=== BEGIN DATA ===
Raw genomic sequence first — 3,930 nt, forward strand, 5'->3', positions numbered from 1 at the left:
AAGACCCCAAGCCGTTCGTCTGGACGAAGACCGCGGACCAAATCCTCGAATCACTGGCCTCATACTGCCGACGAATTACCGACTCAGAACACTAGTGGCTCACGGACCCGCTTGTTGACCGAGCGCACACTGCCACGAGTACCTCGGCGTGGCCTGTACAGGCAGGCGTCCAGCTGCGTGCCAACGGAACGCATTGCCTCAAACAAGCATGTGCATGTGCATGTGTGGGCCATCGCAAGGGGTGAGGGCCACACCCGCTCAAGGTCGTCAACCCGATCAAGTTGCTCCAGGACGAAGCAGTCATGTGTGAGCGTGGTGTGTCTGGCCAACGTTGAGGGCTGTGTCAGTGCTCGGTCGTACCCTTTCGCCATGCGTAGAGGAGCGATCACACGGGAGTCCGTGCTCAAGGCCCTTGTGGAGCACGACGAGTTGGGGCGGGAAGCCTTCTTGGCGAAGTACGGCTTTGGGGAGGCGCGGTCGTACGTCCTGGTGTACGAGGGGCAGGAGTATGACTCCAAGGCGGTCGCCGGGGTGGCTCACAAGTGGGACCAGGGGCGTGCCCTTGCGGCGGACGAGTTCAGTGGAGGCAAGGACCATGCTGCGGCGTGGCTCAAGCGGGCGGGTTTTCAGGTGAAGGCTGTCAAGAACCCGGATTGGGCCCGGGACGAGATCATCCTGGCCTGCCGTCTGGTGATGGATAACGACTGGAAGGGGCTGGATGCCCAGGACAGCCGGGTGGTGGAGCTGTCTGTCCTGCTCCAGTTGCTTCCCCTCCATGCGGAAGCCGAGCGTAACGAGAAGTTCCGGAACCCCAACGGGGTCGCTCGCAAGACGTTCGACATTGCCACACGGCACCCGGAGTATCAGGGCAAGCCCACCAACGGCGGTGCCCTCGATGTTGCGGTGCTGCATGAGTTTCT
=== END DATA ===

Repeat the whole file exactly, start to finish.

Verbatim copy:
Raw genomic sequence first — 3,930 nt, forward strand, 5'->3', positions numbered from 1 at the left:
AAGACCCCAAGCCGTTCGTCTGGACGAAGACCGCGGACCAAATCCTCGAATCACTGGCCTCATACTGCCGACGAATTACCGACTCAGAACACTAGTGGCTCACGGACCCGCTTGTTGACCGAGCGCACACTGCCACGAGTACCTCGGCGTGGCCTGTACAGGCAGGCGTCCAGCTGCGTGCCAACGGAACGCATTGCCTCAAACAAGCATGTGCATGTGCATGTGTGGGCCATCGCAAGGGGTGAGGGCCACACCCGCTCAAGGTCGTCAACCCGATCAAGTTGCTCCAGGACGAAGCAGTCATGTGTGAGCGTGGTGTGTCTGGCCAACGTTGAGGGCTGTGTCAGTGCTCGGTCGTACCCTTTCGCCATGCGTAGAGGAGCGATCACACGGGAGTCCGTGCTCAAGGCCCTTGTGGAGCACGACGAGTTGGGGCGGGAAGCCTTCTTGGCGAAGTACGGCTTTGGGGAGGCGCGGTCGTACGTCCTGGTGTACGAGGGGCAGGAGTATGACTCCAAGGCGGTCGCCGGGGTGGCTCACAAGTGGGACCAGGGGCGTGCCCTTGCGGCGGACGAGTTCAGTGGAGGCAAGGACCATGCTGCGGCGTGGCTCAAGCGGGCGGGTTTTCAGGTGAAGGCTGTCAAGAACCCGGATTGGGCCCGGGACGAGATCATCCTGGCCTGCCGTCTGGTGATGGATAACGACTGGAAGGGGCTGGATGCCCAGGACAGCCGGGTGGTGGAGCTGTCTGTCCTGCTCCAGTTGCTTCCCCTCCATGCGGAAGCCGAGCGTAACGAGAAGTTCCGGAACCCCAACGGGGTCGCTCGCAAGACGTTCGACATTGCCACACGGCACCCGGAGTATCAGGGCAAGCCCACCAACGGCGGTGCCCTCGATGTTGCGGTGCTGCATGAGTTTCT